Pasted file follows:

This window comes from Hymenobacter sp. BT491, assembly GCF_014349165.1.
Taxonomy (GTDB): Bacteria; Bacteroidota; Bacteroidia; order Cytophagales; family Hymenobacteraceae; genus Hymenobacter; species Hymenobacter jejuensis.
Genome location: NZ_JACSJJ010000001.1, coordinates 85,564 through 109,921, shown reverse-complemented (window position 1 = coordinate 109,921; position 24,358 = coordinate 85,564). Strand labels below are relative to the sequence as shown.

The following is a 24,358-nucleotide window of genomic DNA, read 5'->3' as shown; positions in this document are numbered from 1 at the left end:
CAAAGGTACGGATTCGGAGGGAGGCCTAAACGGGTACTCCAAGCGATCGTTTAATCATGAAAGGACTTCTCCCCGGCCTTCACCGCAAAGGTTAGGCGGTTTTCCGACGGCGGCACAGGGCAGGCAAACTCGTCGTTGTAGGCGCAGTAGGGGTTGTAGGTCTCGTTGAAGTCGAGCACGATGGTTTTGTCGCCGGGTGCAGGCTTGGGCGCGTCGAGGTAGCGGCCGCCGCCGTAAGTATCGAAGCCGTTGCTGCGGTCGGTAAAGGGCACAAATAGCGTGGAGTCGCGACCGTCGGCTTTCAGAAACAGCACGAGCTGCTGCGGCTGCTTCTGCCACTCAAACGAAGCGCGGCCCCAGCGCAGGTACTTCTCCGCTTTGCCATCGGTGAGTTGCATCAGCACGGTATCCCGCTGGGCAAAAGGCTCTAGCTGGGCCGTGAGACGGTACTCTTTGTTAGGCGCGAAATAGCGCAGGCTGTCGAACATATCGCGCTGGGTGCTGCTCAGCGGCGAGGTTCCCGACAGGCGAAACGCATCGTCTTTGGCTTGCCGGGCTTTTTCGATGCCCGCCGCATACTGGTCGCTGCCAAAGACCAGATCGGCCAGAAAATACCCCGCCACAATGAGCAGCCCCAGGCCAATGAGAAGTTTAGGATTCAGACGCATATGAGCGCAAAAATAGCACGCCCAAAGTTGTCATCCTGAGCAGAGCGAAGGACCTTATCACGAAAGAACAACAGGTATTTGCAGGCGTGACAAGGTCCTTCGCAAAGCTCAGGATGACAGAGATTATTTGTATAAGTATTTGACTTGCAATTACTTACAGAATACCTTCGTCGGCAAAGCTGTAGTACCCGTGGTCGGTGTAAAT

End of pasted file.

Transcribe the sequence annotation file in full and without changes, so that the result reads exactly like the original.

This window comes from Hymenobacter sp. BT491, assembly GCF_014349165.1.
Taxonomy (GTDB): Bacteria; Bacteroidota; Bacteroidia; order Cytophagales; family Hymenobacteraceae; genus Hymenobacter; species Hymenobacter jejuensis.
Genome location: NZ_JACSJJ010000001.1, coordinates 85,564 through 109,921, shown reverse-complemented (window position 1 = coordinate 109,921; position 24,358 = coordinate 85,564). Strand labels below are relative to the sequence as shown.

The following is a 24,358-nucleotide window of genomic DNA, read 5'->3' as shown; positions in this document are numbered from 1 at the left end:
CAAAGGTACGGATTCGGAGGGAGGCCTAAACGGGTACTCCAAGCGATCGTTTAATCATGAAAGGACTTCTCCCCGGCCTTCACCGCAAAGGTTAGGCGGTTTTCCGACGGCGGCACAGGGCAGGCAAACTCGTCGTTGTAGGCGCAGTAGGGGTTGTAGGTCTCGTTGAAGTCGAGCACGATGGTTTTGTCGCCGGGTGCAGGCTTGGGCGCGTCGAGGTAGCGGCCGCCGCCGTAAGTATCGAAGCCGTTGCTGCGGTCGGTAAAGGGCACAAATAGCGTGGAGTCGCGACCGTCGGCTTTCAGAAACAGCACGAGCTGCTGCGGCTGCTTCTGCCACTCAAACGAAGCGCGGCCCCAGCGCAGGTACTTCTCCGCTTTGCCATCGGTGAGTTGCATCAGCACGGTATCCCGCTGGGCAAAAGGCTCTAGCTGGGCCGTGAGACGGTACTCTTTGTTAGGCGCGAAATAGCGCAGGCTGTCGAACATATCGCGCTGGGTGCTGCTCAGCGGCGAGGTTCCCGACAGGCGAAACGCATCGTCTTTGGCTTGCCGGGCTTTTTCGATGCCCGCCGCATACTGGTCGCTGCCAAAGACCAGATCGGCCAGAAAATACCCCGCCACAATGAGCAGCCCCAGGCCAATGAGAAGTTTAGGATTCAGACGCATATGAGCGCAAAAATAGCACGCCCAAAGTTGTCATCCTGAGCAGAGCGAAGGACCTTATCACGAAAGAACAACAGGTATTTGCAGGCGTGACAAGGTCCTTCGCAAAGCTCAGGATGACAGAGATTATTTGTATAAGTATTTGACTTGCAATTACTTACAGAATACCTTCGTCGGCAAAGCTGTAGTACCCGTGGTCGGTGTAAAT